Philip Morris International CEO of brand Marlboro says cigarettes should be banned, company to stop manufacture by 2030

 

Chief Executive Officer of Philip Morris International, Jacek Olczak said that the company would stop making its popular cigarettes in the next decade. The CEO told the Daily Mail on Sunday that they were looking at less harmful “modern alternatives.” The Marlboro brand has been an iconic one for over  a hundred years in Britain.

 

The company said that those  who wish to continue smoking might have to switch to alternatives including e-cigarettes or heated tobacco devices. These are said to be less harmful when compared with cigarettes.

 

Olczak mentioned that the traditional Marlboro brand would not appear on shelves of stores as it would totally disappear from the market. He added that the first choice of its customers was to stop smoking while the second one was to switch to safer alternatives.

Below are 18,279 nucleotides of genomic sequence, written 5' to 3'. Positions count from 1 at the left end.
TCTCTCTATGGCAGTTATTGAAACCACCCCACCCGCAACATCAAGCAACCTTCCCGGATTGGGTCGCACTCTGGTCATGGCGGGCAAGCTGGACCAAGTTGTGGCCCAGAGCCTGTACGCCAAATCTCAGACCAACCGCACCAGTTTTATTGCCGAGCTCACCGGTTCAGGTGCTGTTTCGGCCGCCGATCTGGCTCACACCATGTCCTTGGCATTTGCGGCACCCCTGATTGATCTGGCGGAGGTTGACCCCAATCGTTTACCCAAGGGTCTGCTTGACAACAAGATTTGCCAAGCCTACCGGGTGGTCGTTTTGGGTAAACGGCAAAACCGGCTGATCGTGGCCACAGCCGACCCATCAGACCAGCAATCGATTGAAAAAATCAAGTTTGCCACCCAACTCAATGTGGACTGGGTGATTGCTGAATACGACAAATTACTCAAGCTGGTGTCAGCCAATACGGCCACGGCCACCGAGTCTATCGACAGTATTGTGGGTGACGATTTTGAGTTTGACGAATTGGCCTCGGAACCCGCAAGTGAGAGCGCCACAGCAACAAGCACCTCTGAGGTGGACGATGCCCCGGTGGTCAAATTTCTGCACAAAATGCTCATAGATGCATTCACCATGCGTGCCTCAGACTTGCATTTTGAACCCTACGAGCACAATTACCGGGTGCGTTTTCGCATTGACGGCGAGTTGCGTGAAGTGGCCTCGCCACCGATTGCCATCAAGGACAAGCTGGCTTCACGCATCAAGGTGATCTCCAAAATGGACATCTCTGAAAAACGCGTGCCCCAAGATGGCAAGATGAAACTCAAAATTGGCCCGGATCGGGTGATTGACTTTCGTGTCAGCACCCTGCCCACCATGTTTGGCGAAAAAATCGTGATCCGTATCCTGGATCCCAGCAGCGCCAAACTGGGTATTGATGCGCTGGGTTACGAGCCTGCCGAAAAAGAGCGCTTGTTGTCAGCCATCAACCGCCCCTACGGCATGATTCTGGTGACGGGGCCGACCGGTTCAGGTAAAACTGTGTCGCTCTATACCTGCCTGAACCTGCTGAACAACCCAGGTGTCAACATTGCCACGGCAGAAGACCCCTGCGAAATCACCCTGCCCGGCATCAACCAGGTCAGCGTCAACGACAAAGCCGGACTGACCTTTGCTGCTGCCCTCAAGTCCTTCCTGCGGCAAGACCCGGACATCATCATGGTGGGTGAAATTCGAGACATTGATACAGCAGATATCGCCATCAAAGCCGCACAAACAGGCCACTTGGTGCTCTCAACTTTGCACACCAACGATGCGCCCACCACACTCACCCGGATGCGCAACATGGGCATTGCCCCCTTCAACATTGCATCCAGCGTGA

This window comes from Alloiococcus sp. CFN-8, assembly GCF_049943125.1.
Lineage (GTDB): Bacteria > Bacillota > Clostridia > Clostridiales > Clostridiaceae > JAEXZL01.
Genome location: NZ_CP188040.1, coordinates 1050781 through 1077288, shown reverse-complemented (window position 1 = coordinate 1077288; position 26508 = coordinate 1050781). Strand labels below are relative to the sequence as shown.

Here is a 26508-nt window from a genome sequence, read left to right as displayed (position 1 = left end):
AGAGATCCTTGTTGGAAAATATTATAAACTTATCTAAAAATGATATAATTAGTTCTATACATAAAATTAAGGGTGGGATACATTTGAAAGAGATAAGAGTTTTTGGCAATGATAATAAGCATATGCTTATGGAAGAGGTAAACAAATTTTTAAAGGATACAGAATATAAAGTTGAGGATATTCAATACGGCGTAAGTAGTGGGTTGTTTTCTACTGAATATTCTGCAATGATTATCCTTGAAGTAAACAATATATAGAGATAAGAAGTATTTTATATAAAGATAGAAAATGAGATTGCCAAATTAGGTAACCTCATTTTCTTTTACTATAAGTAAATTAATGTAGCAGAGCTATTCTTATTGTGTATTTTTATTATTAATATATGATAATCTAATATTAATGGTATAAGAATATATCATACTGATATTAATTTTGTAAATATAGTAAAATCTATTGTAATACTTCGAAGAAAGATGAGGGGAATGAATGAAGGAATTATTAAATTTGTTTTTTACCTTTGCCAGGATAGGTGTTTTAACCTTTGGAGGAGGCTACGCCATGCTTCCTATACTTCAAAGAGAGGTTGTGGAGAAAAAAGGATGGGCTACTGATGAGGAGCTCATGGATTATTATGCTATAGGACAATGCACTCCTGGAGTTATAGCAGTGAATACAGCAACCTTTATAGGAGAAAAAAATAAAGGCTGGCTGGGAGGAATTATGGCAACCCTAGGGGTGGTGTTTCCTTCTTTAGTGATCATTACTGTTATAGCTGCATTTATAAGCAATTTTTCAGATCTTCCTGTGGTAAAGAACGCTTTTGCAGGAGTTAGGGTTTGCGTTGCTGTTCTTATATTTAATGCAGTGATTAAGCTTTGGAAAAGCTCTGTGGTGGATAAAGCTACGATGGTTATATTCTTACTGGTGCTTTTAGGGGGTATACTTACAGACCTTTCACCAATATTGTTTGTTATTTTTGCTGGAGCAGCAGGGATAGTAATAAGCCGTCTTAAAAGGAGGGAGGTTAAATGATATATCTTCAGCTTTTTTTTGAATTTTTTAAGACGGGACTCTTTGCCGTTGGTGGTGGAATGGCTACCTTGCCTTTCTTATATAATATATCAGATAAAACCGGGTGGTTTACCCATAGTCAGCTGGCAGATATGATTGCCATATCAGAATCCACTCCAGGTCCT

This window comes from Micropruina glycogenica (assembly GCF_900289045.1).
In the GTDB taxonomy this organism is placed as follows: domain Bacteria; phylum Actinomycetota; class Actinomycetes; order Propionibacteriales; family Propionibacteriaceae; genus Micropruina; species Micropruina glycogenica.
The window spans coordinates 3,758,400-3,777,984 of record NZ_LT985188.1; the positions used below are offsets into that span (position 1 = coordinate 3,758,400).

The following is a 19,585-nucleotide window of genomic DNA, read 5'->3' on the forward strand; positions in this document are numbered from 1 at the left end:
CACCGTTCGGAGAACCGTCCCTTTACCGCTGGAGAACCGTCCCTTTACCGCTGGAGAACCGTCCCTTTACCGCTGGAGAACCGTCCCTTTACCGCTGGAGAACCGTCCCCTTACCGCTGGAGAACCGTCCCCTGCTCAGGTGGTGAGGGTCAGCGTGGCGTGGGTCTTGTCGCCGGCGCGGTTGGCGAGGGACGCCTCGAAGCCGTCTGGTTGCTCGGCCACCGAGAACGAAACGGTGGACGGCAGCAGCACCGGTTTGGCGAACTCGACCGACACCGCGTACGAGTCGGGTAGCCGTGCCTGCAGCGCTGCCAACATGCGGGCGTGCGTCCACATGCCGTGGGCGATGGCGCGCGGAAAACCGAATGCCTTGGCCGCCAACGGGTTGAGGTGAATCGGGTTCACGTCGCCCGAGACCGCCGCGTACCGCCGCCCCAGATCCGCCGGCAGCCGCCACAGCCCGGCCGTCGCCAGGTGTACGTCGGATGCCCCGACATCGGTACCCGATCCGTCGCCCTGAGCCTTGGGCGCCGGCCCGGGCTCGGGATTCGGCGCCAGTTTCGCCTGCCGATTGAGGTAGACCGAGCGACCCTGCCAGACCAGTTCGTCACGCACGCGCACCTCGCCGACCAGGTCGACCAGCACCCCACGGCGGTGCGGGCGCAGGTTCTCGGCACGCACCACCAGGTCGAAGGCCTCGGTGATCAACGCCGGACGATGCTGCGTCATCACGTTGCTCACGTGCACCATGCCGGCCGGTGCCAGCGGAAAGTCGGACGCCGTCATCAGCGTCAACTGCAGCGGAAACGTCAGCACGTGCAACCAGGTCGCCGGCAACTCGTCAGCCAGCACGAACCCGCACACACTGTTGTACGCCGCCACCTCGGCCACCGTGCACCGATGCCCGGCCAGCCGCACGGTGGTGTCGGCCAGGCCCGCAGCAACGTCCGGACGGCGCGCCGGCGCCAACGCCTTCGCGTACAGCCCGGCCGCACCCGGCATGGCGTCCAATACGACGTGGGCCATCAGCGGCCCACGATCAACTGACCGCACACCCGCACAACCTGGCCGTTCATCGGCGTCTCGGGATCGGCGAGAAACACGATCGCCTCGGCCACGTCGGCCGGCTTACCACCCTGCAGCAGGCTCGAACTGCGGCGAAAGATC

Although the tobacco giant is quitting its traditional tobacco market, it is investing in and expanding its tobacco heating systems such as e-cigarettes. The company website said that its “smoke-free products” were not “risk free.” However, they were better than traditional cigarettes.

 

Health charity Action on Smoking and Health (Ash) said that it was difficult to take such reports seriously from a company that made cigarettes. Ash’s chief executive Deborah Arnott told the BBC that although Philip Morris had been claiming that it wanted to see the end of smoking it was difficult to take such claims seriously as they globally sell “more than one in 10 cigarettes.”

 

Philip Morris recently said it was planning to buy Vectura Group. This British pharmaceutical group makes inhalers. This announcement was greeted with cynicism, skepticism, and criticism. Many pointed out the irony of a tobacco company that continued to make profits from cigarettes was positioning itself as anti-smoking.

 

The British Government has already set out a plan for the country to go “smoke free” by 2030. It will consider itself smoke free when the smoking rates fall below 5 percent across the country. Currently about 14 percent of the British population smokes. The Scottish government has set a smoke free goal in 2034, while Wales and Northern Ireland have not as yet set dates. The government plans to reduce cigarette smoking among all age groups.


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